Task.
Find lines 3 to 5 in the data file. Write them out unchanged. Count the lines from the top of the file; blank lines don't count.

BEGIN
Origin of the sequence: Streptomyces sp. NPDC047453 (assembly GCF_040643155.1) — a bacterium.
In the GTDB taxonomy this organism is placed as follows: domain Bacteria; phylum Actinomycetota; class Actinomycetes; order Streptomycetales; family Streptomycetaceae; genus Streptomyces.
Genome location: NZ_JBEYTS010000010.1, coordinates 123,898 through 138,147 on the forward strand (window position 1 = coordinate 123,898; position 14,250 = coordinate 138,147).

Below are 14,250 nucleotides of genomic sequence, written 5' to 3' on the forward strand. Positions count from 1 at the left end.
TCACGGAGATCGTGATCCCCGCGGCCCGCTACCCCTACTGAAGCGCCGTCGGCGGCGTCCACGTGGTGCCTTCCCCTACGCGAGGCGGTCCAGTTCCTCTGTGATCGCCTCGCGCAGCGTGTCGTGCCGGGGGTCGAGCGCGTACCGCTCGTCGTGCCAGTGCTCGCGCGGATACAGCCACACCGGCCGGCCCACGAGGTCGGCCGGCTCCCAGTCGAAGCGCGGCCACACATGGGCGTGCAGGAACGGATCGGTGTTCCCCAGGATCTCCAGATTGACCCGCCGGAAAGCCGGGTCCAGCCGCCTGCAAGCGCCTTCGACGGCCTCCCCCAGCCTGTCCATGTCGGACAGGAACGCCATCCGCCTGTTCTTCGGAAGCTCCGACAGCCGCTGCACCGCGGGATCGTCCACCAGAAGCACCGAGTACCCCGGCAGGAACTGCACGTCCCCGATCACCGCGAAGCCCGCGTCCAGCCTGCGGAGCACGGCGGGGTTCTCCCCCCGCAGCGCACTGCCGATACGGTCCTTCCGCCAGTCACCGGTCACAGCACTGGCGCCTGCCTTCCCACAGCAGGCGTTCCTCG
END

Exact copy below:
Genome location: NZ_JBEYTS010000010.1, coordinates 123,898 through 138,147 on the forward strand (window position 1 = coordinate 123,898; position 14,250 = coordinate 138,147).

Below are 14,250 nucleotides of genomic sequence, written 5' to 3' on the forward strand. Positions count from 1 at the left end.
TCACGGAGATCGTGATCCCCGCGGCCCGCTACCCCTACTGAAGCGCCGTCGGCGGCGTCCACGTGGTGCCTTCCCCTACGCGAGGCGGTCCAGTTCCTCTGTGATCGCCTCGCGCAGCGTGTCGTGCCGGGGGTCGAGCGCGTACCGCTCGTCGTGCCAGTGCTCGCGCGGATACAGCCACACCGGCCGGCCCACGAGGTCGGCCGGCTCCCAGTCGAAGCGCGGCCACACATGGGCGTGCAGGAACGGATCGGTGTTCCCCAGGATCTCCAGATTGACCCGCCGGAAAGCCGGGTCCAGCCGCCTGCAAGCGCCTTCGACGGCCTCCCCCAGCCTGTCCATGTCGGACAGGAACGCCATCCGCCTGTTCTTCGGAAGCTCCGACAGCCGCTGCACCGCGGGATCGTCCACCAGAAGCACCGAGTACCCCGGCAGGAACTGCACGTCCCCGATCACCGCGAAGCCCGCGTCCAGCCTGCGGAGCACGGCGGGGTTCTCCCCCCGCAGCGCACTGCCGATACGGTCCTTCCGCCAGTCACCGGTCACAGCACTGGCGCCTGCCTTCCCACAGCAGGCGTTCCTCG